The Randolph Society Foundation Board is pleased to announce that Harry L. Hamilton, a talented novelist, playwright, and screenwriter, will be inducted into the 2019 class of honorees.
Harry Lacy Hamilton was born in Chester in 1896. His father, Harry Hamilton Sr., was a second-generation commercial fisherman who worked on the Mississippi, and his mother, Margaret Greenwalt, was descended from several established Chester families. The eldest of six children, Harry briefly moved with his family to Arkansas as a teenager, where his grandparents purchased a farm near the Missouri border. However, his father’s job working on the river ultimately kept the family in Randolph County, where Harry graduated from Chester High School in 1916. The same year, he was recognized by the Carnegie Hero Fund Commission for the bravery he demonstrated when he helped save a friend from drowning in the Mississippi.
After serving in the army in World War I, Harry used his Carnegie prize money to enroll at the Carnegie Institute of Technology in Pittsburgh. A natural born storyteller, Harry studied drama in the College of Fine Arts, writing more than a dozen plays that were performed by his fellow students, including his roommate, the future film star and director Norman Foster. When Harry graduated in 1924, one local newspaper heralded him as the most “outstanding student-playwright produced by the institute during its history.”
Degree in hand, Harry moved south to Alabama, where he took a teaching job. He also became the director of the Little Theater in Montgomery, a role that allowed him to continue to write and produce his own plays. A collaboration with Norman Foster soon vaunted him to a new level of creative success. Their original play, Savage Rhythm, premiered on Broadway in 1932. Harry left Montgomery, establishing himself first in New York and then in California, where he continued to write plays and short stories. In 1936, he published his first novel, Banjo on My Knee, which was inspired by his childhood living along the Mississippi. Twentieth Century Fox soon purchased the film rights to the novel, adapting it as a movie starring Barbara Stanwyck, Joel McCrea, and Walter Brennan.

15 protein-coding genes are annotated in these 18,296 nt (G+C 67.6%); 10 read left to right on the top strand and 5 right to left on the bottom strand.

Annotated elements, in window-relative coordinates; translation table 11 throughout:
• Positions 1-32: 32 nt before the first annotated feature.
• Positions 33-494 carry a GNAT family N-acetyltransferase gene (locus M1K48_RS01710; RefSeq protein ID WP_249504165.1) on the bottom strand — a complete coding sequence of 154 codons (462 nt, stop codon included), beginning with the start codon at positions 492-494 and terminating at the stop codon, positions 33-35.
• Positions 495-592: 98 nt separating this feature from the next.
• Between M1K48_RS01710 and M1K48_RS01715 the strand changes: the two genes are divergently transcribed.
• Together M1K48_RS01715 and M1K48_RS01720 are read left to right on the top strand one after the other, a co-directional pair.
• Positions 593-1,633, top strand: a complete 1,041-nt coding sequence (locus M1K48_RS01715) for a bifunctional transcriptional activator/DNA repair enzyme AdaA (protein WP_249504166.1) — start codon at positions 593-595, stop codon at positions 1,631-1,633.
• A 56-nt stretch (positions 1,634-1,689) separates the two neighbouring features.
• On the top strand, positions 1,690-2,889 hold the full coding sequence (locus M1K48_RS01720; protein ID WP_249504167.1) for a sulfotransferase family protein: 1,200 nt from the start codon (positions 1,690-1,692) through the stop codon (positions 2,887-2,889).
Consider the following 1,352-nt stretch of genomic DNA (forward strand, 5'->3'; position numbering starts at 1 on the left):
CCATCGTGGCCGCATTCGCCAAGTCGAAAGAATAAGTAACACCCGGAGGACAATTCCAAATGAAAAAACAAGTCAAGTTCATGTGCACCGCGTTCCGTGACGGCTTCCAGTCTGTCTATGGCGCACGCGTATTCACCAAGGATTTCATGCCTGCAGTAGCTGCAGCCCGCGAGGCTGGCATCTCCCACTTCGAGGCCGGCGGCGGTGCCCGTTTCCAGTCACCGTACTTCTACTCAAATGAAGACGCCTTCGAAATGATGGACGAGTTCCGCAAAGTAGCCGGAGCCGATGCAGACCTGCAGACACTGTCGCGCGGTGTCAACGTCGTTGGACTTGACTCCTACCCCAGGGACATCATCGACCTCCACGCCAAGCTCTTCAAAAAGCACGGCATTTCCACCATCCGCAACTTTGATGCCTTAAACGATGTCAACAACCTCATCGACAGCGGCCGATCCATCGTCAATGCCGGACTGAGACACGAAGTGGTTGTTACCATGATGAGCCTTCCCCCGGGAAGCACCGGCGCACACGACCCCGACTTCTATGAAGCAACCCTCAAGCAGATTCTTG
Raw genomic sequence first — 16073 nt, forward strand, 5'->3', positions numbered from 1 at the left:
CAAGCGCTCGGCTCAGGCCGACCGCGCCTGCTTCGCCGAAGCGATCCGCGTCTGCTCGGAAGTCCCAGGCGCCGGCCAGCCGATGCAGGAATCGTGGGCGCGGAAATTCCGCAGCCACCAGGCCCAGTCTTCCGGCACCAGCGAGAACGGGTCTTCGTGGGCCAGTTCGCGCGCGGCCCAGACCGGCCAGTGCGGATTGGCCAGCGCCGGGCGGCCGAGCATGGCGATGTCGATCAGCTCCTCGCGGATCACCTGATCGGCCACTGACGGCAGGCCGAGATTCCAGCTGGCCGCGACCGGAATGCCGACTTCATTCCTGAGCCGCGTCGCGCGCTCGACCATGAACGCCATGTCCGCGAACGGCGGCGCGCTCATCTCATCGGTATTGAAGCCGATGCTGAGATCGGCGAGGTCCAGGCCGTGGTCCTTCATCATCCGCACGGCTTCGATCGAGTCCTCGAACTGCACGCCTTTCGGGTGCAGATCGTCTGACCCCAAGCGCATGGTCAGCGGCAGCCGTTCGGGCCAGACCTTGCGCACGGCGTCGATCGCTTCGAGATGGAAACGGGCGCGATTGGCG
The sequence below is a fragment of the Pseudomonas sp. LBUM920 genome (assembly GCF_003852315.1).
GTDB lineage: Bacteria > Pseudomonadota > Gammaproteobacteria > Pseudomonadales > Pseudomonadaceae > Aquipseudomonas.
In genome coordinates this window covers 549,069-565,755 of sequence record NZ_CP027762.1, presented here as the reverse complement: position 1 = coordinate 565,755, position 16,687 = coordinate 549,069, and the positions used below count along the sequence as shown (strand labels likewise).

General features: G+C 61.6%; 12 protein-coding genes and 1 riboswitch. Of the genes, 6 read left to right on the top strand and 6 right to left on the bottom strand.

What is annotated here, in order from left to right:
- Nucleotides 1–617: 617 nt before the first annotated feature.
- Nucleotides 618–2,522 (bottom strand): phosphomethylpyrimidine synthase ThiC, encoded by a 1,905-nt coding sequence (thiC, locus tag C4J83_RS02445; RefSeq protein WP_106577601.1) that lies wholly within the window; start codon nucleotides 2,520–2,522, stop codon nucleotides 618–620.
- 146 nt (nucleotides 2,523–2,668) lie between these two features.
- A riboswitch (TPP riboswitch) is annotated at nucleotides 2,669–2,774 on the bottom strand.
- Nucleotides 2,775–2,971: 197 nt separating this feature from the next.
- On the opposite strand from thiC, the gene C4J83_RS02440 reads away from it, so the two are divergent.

While working as a screenwriter for Paramount, MGM, and Republic Pictures, Harry also continued to write novels. He produced four more books during the course of his career: All Their Children Were Acrobats (1936), the story of a circus family; Watch Us Grow (1940), the tale of an Arkansas town along the Mississippi; River Song (1945), a sequel to Banjo on My Knee; and Thunder in the Wilderness (1949), a historical romance set in eighteenth-century Kaskaskia. Harry traveled the world during his writing career, but his success selling short stories and serials also enabled him to put down roots in the seaside city of Long Beach, where numerous members of his family eventually joined him. Following a Thanksgiving meal with friends and family at the home of a niece in 1975, he passed away at his home at the age of 79.
Just before his death, Harry was planning a trip to return to Chester to celebrate the bicentennial. He considered his childhood in Randolph County to have been one of the most formative experiences of his life: “I’ve always been glad I grew up in a small town like Chester. Kids in big cities miss many of the basics and associations which form your character.” Chester hasn’t forgotten Harry, either, celebrating his life in tributes and keeping a collection of all of his novels in the town’s public library so that local citizens can be inspired by the writer who dreamed his way from the Mississippi to Broadway and Hollywood.